Hot springs planned at Ridgway |

Hot springs planned at Ridgway

Allen Best Special to the Daily

RIDGWAY – A fancy hot springs and 64-room hotel is being planned in Ridgway, at the turnoff for Telluride. Either Marriott or Hilton will operate the hotel, the developer said last year.

As for the hot springs, none now exists at the site, says The Telluride Watch. If drilling to 1,000 feet fails to yield a geothermal source, then water will be heated conventionally, according to development representatives.

However, there are grounds for optimism. Two commercial hot springs, one clothing optional and the other clothing mandatory, are located within several miles, the latter at Ouray. A variety of motels also have their own hot springs in Ouray.

Avalanche lessons learned in Canada

SILVERTON – The San Juan Mountains of Southwestern Colorado may have the most avalanche-prone snowpack in the United States. Certainly, the highway that traverses the west side of the mountains, Highway 550, can claim that distinction.

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It’s only appropriate that the nation’s oldest avalanche school is located in Silverton. Founded in 1962, the school’s students have changed little over the decades, but the depth of snow science has.

Still, knowing what causes avalanches is not the same thing as taking care to avoid them, points out the Durango Telegraph. A recent study in Canada showed that 75 percent of avalanche fatality victims had received some avalanche-awareness training. Survivors again and again told of their drive to cut first tracks overwhelming their logic and good planning.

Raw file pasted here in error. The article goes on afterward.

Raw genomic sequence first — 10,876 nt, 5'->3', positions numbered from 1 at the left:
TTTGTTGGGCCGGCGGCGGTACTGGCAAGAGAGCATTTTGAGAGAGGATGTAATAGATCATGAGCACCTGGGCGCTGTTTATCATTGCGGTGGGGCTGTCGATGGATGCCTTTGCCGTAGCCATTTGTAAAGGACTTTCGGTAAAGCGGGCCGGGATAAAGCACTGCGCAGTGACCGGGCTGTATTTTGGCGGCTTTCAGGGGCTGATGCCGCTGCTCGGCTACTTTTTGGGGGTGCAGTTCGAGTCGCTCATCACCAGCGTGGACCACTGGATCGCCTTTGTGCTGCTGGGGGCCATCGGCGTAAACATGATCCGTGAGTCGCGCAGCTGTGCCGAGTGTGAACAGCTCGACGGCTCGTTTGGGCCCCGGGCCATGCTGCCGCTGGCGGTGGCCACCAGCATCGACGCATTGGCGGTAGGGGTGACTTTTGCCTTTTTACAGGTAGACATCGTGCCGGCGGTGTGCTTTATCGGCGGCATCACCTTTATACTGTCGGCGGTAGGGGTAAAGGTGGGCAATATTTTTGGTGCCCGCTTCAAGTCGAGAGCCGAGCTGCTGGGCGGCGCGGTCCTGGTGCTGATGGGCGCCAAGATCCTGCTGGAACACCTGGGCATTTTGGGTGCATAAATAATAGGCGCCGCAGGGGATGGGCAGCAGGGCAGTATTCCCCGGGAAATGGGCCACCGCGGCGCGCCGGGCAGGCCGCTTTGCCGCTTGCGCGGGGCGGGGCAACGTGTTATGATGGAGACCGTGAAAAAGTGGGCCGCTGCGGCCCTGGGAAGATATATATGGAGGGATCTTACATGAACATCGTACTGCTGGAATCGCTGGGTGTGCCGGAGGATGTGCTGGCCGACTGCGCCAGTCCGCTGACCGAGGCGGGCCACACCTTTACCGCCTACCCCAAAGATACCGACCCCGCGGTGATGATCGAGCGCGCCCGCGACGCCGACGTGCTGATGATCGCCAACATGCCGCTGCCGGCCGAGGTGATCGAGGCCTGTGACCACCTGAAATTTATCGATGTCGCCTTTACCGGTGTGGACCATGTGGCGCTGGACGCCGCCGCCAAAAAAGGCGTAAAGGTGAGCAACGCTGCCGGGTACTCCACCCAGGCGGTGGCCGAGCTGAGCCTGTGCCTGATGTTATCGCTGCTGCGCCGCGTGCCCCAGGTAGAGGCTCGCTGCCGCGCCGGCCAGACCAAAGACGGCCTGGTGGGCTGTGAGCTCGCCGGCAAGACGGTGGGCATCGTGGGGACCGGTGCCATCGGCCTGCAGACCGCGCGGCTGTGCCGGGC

The Silverton Avalanche School has reviewed this finding and adjusted its curriculum accordingly. “People need to understand that backcountry travel is a constant series of decisions,” says Bruce Conrad, director of the school.

Neighbors slug it out in Telluride

TELLURIDE – Telluride is the latest among ski towns to have a night at the fights. More than 600 people ponied up $60 each to watch their neighbors beat at each other in what in older days were called “smokers.”

Some things have changed Smoking, of course, is becoming taboo. Women beating on other women is now part of the night. But the girl-girl stuff apparently doesn’t end just there. According to one viewer who confided to The Telluride Watch, the night’s most interesting moments were provoked by the between-fights ring girl.

Shedding more clothes with each successive bout, tantalizingly flickering her twice-pierced tongue as she stalked the ring, she had the boxing fan mesmerized. Then, in an exclamation mark, the ring-girl engaged in some very, very enthusiastic, affectionate encouragement of a female boxer.

The same promoter has put on shows in Crested Butte and Steamboat Springs, and he will soon stage slugfests in Vail and Winter Park.

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